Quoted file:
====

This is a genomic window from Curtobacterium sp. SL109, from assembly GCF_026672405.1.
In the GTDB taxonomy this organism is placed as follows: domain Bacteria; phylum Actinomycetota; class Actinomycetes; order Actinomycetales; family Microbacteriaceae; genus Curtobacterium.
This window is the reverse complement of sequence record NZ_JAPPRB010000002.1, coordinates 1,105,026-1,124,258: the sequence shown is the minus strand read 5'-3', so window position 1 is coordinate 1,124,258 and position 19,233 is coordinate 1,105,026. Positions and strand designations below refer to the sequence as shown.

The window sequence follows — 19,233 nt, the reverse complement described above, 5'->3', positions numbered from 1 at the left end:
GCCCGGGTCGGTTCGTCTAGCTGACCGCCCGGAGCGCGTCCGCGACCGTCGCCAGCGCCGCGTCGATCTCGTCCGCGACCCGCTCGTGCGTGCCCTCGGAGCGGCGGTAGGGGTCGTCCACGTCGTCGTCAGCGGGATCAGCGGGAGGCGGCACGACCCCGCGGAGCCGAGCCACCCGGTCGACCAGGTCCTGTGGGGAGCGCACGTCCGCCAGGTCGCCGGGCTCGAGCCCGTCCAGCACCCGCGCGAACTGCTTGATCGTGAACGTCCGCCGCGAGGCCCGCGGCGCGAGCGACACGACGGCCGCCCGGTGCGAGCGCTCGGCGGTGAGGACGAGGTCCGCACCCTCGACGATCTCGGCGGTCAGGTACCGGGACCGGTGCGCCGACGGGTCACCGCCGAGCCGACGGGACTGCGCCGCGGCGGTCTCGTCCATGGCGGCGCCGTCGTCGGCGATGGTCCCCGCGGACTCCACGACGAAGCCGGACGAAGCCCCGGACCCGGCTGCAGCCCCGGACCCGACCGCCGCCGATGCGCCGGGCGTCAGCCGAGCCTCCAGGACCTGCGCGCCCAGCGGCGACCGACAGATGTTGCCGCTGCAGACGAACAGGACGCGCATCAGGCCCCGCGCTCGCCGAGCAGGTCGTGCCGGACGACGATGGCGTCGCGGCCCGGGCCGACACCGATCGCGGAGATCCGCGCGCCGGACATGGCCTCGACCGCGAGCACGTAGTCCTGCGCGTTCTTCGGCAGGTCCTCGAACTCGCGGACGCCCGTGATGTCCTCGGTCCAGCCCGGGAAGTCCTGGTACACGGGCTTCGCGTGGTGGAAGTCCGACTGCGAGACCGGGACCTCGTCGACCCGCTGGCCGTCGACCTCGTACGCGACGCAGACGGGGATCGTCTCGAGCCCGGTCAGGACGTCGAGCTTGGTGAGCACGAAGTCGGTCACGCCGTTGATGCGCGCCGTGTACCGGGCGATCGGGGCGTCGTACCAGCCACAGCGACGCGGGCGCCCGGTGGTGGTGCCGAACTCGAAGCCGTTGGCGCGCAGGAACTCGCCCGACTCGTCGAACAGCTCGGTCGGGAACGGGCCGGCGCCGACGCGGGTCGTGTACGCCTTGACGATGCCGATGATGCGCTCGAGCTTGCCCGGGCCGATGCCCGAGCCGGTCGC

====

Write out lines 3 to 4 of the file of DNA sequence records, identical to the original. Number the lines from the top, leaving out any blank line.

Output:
This window is the reverse complement of sequence record NZ_JAPPRB010000002.1, coordinates 1,105,026-1,124,258: the sequence shown is the minus strand read 5'-3', so window position 1 is coordinate 1,124,258 and position 19,233 is coordinate 1,105,026. Positions and strand designations below refer to the sequence as shown.

The window sequence follows — 19,233 nt, the reverse complement described above, 5'->3', positions numbered from 1 at the left end: